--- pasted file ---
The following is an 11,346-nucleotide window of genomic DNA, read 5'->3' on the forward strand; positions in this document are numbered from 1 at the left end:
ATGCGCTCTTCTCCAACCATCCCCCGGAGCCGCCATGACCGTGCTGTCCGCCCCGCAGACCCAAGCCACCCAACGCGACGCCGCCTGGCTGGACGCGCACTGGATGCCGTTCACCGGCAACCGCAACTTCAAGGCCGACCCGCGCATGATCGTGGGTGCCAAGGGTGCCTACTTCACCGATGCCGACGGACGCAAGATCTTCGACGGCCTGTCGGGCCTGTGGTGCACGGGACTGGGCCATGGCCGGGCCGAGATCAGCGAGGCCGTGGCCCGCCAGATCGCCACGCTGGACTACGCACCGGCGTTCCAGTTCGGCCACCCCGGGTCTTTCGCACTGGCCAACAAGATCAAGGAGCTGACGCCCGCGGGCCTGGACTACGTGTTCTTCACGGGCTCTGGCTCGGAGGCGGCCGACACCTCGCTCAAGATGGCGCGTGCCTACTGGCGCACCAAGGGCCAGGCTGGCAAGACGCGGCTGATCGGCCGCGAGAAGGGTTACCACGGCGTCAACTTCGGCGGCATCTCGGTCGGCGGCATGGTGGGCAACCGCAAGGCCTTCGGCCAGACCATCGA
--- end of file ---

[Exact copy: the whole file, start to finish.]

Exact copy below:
The following is an 11,346-nucleotide window of genomic DNA, read 5'->3' on the forward strand; positions in this document are numbered from 1 at the left end:
ATGCGCTCTTCTCCAACCATCCCCCGGAGCCGCCATGACCGTGCTGTCCGCCCCGCAGACCCAAGCCACCCAACGCGACGCCGCCTGGCTGGACGCGCACTGGATGCCGTTCACCGGCAACCGCAACTTCAAGGCCGACCCGCGCATGATCGTGGGTGCCAAGGGTGCCTACTTCACCGATGCCGACGGACGCAAGATCTTCGACGGCCTGTCGGGCCTGTGGTGCACGGGACTGGGCCATGGCCGGGCCGAGATCAGCGAGGCCGTGGCCCGCCAGATCGCCACGCTGGACTACGCACCGGCGTTCCAGTTCGGCCACCCCGGGTCTTTCGCACTGGCCAACAAGATCAAGGAGCTGACGCCCGCGGGCCTGGACTACGTGTTCTTCACGGGCTCTGGCTCGGAGGCGGCCGACACCTCGCTCAAGATGGCGCGTGCCTACTGGCGCACCAAGGGCCAGGCTGGCAAGACGCGGCTGATCGGCCGCGAGAAGGGTTACCACGGCGTCAACTTCGGCGGCATCTCGGTCGGCGGCATGGTGGGCAACCGCAAGGCCTTCGGCCAGACCATCGA